NEWARK, N.J. (AP) — A former New Jersey prosecutor who claimed he was fired because he alleged the state dismissed an indictment because it involved supporters of Gov. Chris Christie has received a $1.5 million settlement, ending a six-year legal saga that has cost taxpayers more than double that amount in attorney fees.
The settlement in the whistleblower lawsuit by former Hunterdon County assistant prosecutor Bennett Barlyn was reached in June and finalized last week. In a statement, Barlyn said it was a "private vindication" but added he is prohibited by terms of the settlement from providing a full public accounting of the case.
The state attorney general's office, which defended the lawsuit, said Monday it stands by its decision to dismiss the indictment and that "the decision to settle this employment matter was an economic one, driven by the anticipated costs associated with litigating the case to verdict. We believe we would have prevailed in court."
Barlyn was suspended then fired in the fall of 2010, not long after the attorney general's office took over Hunterdon County's case against then-Sheriff Deborah Trout and two subordinates, who had been indicted on 43 criminal counts including official misconduct and falsification of employment records.
The state asked the judge to dismiss the indictment because it deemed it legally deficient — a step almost never taken by prosecutors once a grand jury has spoken, Barlyn contended. No attempt was made by the state to correct the alleged deficiencies and resubmit the case to a grand jury, he said.
Robert Hariri, an executive for biotech company Celgene and a member of Christie's transition team in 2010, was interviewed in connection with the case but wasn't charged. Hariri and his wife had donated thousands of dollars to Christie's campaign, according to campaign finance records. Barlyn's suit contended Hariri had been given a fake law enforcement ID by defendant Michael Russo, then Hunterdon County's undersheriff.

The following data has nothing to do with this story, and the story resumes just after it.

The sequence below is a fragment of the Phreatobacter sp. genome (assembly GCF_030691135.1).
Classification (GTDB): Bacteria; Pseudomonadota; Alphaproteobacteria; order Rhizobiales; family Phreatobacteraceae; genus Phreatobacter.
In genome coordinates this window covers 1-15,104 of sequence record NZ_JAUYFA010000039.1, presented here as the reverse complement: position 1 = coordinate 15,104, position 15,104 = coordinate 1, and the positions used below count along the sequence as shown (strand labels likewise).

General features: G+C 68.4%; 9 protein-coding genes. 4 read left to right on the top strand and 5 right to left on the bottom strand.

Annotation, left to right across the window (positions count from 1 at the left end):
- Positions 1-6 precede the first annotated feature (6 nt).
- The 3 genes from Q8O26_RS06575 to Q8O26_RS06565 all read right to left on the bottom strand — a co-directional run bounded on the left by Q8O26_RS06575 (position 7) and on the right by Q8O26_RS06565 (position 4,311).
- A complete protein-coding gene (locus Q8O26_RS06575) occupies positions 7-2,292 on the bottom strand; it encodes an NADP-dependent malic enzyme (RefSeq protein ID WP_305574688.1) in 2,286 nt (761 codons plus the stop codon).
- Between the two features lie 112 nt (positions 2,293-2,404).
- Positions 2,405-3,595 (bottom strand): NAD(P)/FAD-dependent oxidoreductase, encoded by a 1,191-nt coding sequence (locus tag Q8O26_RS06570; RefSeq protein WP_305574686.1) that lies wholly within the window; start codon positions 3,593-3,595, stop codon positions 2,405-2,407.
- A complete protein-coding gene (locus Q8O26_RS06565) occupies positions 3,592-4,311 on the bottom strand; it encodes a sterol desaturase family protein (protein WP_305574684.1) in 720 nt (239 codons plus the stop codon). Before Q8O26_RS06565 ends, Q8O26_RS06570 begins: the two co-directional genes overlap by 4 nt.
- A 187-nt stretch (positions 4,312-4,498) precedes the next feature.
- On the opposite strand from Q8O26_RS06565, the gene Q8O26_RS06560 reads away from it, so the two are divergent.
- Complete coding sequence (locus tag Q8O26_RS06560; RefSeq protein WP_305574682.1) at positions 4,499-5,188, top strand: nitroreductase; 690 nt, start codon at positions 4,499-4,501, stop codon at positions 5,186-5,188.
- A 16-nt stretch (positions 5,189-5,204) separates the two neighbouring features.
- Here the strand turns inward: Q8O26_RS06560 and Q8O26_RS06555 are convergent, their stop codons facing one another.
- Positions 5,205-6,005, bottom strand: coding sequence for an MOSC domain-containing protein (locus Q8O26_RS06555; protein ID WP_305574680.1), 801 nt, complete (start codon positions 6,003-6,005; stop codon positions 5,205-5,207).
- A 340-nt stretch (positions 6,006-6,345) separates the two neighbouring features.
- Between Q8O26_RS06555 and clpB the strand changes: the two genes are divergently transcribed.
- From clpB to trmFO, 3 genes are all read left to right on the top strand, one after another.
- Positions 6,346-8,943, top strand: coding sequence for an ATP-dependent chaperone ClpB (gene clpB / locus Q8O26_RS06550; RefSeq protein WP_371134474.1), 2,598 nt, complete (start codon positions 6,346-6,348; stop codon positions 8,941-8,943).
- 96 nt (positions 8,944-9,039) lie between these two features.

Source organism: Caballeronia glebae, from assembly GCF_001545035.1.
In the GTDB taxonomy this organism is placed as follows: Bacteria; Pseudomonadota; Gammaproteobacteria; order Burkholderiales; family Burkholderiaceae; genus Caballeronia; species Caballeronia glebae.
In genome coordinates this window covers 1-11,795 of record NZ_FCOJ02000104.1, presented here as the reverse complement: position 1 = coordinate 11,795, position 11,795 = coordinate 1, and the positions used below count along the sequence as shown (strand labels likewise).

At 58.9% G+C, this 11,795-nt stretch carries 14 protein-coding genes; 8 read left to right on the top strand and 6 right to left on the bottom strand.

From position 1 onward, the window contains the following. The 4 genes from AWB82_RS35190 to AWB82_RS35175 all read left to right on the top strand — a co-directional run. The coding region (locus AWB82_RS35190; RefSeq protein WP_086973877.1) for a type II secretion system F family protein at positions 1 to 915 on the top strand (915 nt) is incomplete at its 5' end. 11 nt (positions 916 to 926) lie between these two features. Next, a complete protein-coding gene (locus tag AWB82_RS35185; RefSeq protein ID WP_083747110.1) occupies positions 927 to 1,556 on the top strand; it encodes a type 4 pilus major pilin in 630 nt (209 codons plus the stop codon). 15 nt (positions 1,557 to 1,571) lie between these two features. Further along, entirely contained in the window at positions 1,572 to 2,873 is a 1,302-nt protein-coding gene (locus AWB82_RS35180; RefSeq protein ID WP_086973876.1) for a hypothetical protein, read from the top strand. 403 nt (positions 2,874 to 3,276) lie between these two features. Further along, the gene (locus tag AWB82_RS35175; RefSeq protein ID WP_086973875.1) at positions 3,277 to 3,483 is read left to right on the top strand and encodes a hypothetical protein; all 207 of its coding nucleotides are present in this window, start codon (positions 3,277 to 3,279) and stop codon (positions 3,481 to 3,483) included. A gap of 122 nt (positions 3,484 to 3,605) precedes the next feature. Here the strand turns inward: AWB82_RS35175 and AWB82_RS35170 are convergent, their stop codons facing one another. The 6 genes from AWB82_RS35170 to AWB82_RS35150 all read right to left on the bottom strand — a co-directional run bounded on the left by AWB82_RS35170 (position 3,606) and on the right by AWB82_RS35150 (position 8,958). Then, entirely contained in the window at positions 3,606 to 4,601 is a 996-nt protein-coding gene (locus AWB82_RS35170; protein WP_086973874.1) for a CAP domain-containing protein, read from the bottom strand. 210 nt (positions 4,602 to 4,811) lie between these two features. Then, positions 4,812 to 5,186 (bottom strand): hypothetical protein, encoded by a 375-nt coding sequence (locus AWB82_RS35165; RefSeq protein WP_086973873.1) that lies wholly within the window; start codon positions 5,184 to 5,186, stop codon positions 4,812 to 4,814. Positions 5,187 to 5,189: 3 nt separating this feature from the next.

Trout and Russo were active supporters of Christie's 2009 gubernatorial campaign, and Russo allegedly told a reporter Christie would "have this whole thing thrown out," Barlyn's lawsuit claimed. An attorney representing Trout, Russo and former investigator John Falat Jr. didn't immediately return a message seeking comment on the settlement Monday.
Christie, directly and through spokesmen, has repeatedly denied having any discussions with anyone in the attorney general's office about the case, and he wasn't named in Barlyn's lawsuit. The defendants included Paula Dow and Stephen Taylor, respectively New Jersey's attorney general and director of public safety at the time.
Under terms of the settlement, the defendants deny any wrongdoing or liability.
The state retained the services of law firm Gibbons P.C., primarily to fight Barlyn's request to unseal grand jury testimony and materials from the Trout indictment. Gibbons had billed the state more than $3 million as of April 2016, according to information obtained in an open public records request. A judge eventually ruled Barlyn and his attorneys could view the materials.
Those legal fees are surpassed by what taxpayers have borne for the George Washington Bridge lane-closing case, currently the subject of a federal criminal trial in Newark. The state has been billed more than $10 million by outside firms representing Christie's office and individual employees. Two former Christie subordinates are charged with causing traffic jams at the bridge in 2013 to punish the mayor of Fort Lee for not endorsing Christie. Christie wasn't charged.
In his statement, Barlyn, who now works as a schoolteacher, called the events that provided the catalyst for his lawsuit "perhaps the first, but clearly not the last, instance of the Christie administration's deliberate misuse of its political and legal authority."
A spokesman for Christie deferred comment Monday to the attorney general's office.